Producers of French Roquefort are up in arms because their cheese scores very poorly on a Nutri-Score rating. The logo could mislead consumers into thinking that the cheese is therefore also very bad for their health, the producers organisation said. If the EU makes such a nutri-score mandatory, it would have a devastating effect on sales, the producers warned. Roquefort would have to be excluded from the nutrient “traffic light”. The rating involves classifying foods on a logo into categories A to E according to their health benefits and marking them on a colour scale from green to red.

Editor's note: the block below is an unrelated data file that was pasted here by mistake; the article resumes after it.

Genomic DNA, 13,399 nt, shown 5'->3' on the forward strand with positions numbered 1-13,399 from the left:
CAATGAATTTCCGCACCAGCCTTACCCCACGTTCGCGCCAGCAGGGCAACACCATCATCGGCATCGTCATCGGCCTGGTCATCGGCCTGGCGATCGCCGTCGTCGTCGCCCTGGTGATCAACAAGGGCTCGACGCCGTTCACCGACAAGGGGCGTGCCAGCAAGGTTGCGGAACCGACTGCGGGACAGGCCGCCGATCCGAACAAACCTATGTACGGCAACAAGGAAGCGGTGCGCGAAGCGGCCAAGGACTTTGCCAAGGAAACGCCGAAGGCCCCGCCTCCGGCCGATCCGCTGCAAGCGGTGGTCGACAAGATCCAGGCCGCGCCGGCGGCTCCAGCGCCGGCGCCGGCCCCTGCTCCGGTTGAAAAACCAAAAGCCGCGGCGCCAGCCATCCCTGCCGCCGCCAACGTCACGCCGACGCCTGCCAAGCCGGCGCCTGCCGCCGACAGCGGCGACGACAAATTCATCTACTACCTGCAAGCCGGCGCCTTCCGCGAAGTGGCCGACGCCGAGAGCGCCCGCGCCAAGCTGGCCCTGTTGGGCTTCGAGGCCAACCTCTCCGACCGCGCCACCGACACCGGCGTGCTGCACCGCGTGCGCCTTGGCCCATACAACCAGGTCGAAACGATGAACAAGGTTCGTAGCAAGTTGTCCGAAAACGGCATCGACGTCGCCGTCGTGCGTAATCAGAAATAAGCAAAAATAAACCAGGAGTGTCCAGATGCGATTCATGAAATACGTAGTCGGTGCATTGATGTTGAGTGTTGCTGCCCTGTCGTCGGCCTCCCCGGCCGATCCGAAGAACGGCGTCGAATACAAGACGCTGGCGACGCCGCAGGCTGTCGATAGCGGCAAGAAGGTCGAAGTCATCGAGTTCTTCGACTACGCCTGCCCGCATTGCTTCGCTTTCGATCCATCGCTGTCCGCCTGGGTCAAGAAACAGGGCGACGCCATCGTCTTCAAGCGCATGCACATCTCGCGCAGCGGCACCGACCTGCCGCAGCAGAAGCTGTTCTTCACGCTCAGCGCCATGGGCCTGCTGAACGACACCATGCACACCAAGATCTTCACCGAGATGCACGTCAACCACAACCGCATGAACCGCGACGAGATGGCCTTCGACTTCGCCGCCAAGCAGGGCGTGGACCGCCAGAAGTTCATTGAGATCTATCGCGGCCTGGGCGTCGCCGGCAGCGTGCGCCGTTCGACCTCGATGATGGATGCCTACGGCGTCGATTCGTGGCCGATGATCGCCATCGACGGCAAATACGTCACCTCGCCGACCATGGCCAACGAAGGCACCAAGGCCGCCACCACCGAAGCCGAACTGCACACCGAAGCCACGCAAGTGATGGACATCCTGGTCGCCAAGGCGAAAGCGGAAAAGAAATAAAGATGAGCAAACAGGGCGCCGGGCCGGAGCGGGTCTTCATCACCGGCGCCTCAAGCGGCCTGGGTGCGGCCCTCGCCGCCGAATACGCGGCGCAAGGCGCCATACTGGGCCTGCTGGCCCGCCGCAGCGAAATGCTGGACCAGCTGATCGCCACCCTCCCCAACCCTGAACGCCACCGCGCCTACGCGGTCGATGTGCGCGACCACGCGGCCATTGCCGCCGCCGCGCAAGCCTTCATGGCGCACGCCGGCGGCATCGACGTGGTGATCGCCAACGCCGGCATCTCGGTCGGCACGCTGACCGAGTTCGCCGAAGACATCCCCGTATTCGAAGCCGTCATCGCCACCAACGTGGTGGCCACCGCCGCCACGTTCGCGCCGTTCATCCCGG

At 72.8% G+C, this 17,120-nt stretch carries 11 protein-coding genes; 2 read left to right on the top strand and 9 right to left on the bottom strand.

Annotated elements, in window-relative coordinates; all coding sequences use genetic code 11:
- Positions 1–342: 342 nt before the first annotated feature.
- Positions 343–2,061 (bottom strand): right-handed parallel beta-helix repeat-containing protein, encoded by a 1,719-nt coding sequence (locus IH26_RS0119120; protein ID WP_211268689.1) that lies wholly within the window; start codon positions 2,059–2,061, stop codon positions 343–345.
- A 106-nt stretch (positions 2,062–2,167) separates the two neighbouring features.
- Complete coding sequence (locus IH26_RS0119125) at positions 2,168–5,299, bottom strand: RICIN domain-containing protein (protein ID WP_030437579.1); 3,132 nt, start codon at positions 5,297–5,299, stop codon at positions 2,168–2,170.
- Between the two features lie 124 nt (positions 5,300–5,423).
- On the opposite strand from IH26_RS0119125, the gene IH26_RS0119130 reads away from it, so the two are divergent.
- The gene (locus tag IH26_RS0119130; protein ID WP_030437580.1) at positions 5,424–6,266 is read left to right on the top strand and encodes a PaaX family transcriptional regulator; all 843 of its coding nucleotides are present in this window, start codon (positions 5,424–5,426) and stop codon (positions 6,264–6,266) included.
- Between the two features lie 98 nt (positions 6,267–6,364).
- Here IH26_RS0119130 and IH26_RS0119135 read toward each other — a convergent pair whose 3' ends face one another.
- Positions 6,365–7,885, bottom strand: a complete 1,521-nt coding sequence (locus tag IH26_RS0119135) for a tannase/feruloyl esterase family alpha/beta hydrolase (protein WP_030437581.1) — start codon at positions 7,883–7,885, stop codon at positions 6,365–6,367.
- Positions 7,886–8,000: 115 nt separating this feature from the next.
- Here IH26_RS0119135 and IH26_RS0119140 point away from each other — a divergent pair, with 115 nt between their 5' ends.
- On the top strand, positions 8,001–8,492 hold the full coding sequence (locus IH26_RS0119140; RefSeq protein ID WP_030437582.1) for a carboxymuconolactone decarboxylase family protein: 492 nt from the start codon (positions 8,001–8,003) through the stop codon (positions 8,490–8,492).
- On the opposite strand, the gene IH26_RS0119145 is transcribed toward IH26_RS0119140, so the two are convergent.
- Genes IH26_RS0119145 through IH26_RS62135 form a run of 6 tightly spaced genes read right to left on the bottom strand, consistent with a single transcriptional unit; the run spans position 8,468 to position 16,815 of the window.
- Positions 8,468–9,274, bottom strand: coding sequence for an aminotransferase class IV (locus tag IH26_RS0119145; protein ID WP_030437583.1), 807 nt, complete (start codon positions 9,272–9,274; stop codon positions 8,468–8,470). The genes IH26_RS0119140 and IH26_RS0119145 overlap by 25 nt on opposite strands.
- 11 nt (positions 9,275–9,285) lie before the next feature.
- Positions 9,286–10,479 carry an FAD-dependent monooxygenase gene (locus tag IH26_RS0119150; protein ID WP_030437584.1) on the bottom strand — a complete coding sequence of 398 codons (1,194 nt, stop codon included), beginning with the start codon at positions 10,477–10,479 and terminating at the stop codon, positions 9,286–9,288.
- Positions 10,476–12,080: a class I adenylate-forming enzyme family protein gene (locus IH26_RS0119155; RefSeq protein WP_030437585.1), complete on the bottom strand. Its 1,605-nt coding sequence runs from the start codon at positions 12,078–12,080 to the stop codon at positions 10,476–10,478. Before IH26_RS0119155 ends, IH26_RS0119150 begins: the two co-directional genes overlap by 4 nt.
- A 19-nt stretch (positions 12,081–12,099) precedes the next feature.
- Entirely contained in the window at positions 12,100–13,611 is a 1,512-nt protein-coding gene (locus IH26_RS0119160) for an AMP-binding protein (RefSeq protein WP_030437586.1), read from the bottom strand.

Although Roquefort is salty and fatty, the average daily consumption in France is only 30 grams and thus below the 100 grams that are decisive for the classification, argued the Vice-President of the Roquefort Confederation, Jérôme Faramond. The positive effect of the sheep’s milk used for the cheese is also not taken into account. 7,000 tonnes of Roquefort are produced annually in the region around the town of the same name, 25 per cent are exported.